As a rising sun lifts the chill from his rows of vegetables, Mohamed Gaabane pulls radishes, a singular lank figure in pursuit of the American dream.

This is Big River Farms, a 60-acre farm "incubator" near Marine on St. Croix, where immigrant and minority farmers learn how to produce crops that will find a ready market in Minnesota. It's here, where the field is a classroom, that they learn to grow organic food with dreams of something bigger.

Having been a farmer in Somalia, Gaabane looks forward to the day when he can return to farming in Minnesota. He wants a place where he can raise chickens and goats and grow kale, tomatoes, squash and other vegetables for his native community in the Twin Cities.

Across the field, Amy Doeun packs vegetables into boxes for delivery to customers. She and her husband, Proeun, a native of Cambodia, enrolled at Big River Farms three years ago. Their dream is much the same as Gaabane's -- to learn enough about agriculture to become independent farmers.

The Doeuns, a cross-cultural St. Paul family, have four children. Proeun drives a metro bus when he's not at Big River. Amy said they've been told by friends that they're "throwbacks" to an earlier time when farmers toiled away without help from machines to fill tables in nearby homes.

"I think it's a real big sense of accomplishment that we grew all this food that we're feeding all these families, feeding our family," Amy said. "It's a lot of hard work, but it's rewarding work."

Big River Farms, a program of the Minnesota Food Association (MFA), began operations in 2005 at its current location in the Wilder Forest in northern Washington County. Its mission: To train those enrolled in every aspect of farming, including the hard work of selling that comes after crop production.

Farming at Big River is done by hand. Plots vary in size, from a couple of rows to an acre or so, but they're never called "gardens." They are small-scale "farms" where enrollees learn the same practices that apply at bigger farms. They're even encouraged to name their farms, said Glen Hill, the MFA's executive director.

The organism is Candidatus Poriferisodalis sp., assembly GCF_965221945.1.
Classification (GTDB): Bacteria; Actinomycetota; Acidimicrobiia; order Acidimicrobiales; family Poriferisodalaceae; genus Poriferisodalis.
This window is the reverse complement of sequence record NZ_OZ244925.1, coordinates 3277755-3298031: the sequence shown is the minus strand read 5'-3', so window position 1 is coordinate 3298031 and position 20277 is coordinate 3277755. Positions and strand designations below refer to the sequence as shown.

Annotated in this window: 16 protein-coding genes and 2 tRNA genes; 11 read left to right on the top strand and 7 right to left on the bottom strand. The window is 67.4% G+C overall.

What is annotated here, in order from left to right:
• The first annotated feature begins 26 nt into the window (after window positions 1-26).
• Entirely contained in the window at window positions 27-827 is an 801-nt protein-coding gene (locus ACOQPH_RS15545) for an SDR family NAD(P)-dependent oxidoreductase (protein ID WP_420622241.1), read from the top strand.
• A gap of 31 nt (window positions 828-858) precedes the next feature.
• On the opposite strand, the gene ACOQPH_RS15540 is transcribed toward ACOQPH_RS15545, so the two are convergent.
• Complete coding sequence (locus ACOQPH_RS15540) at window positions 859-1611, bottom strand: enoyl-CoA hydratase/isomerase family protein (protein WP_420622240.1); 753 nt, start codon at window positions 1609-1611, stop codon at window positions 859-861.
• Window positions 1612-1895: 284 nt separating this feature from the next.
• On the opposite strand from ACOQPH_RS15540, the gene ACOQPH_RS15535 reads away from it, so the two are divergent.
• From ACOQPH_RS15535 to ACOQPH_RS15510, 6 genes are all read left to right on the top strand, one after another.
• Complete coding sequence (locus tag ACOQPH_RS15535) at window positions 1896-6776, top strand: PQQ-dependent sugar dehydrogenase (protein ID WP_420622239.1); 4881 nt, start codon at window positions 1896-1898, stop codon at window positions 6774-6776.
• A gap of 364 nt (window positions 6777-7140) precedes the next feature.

"They should have an identity. They should have a name to their farm. They should have a brand," Hill said.

The Doeuns did just that. They gave their operation a name: Crazy Boy Farm. And they started a website to promote their production and sale of organic vegetables.

Under that name, the family now sells boxes of vegetables to 29 customers in the Twin Cities. Amy's packing of vegetables at the farm last week was the 15th of the season. Brussels sprouts, winter squash, carrots, soybeans and broccoli all went into the boxes -- moving the country to the city.

They, like other farmers at Big River, sell their vegetables through the Community Supported Agriculture (CSA) program. Customers pay $500 for their weekly deliveries of vegetables. Hill said CSA is one of several markets available to Big River farmers.

Immigrant farmers are taught to look beyond obvious markets for their food -- and to plant "high-value" crops that will bring higher prices -- to avoid going broke, Hill said.

"People want to grow food for their [native] communities, which is very noble and the right thing to do," he said. "When you get to the commercial standpoint, what is the market and what will it do? You're never going to be commercially viable selling only at farmers' markets."

Farmers must earn $500 to $800 a day at farmers' markets to make money, Hill said. They also need coolers to keep their leftover produce from spoiling.

At Big River, a one-acre farm costs $800 for a season, which includes space in the vegetable cooler. That amount includes a series of classroom courses taught in St. Paul during the winter as well as considerable instruction in the field.

Immigrant farmers are discouraged from trying to plant too much land at Big River because of the work involved in farming by hand.

"Free is not good, too cheap is not good, because we're trying to teach budgeting," Hill said.

By the time the sun was high in the sky, chasing shadows from the crops, Gaabane was still at work harvesting his radishes.

Farm Manager Aaron Blyth had agreed that very morning to buy 160 bunches from Gaabane for the CSA boxes.

"He'll be out here until the sun goes down," Hill said of Gaabane, a committed farmer who works steadily all day. "So for his first year and on a quarter acre, he is doing pretty well."

Kevin Giles • 651-925-5037 Twitter: @stribgiles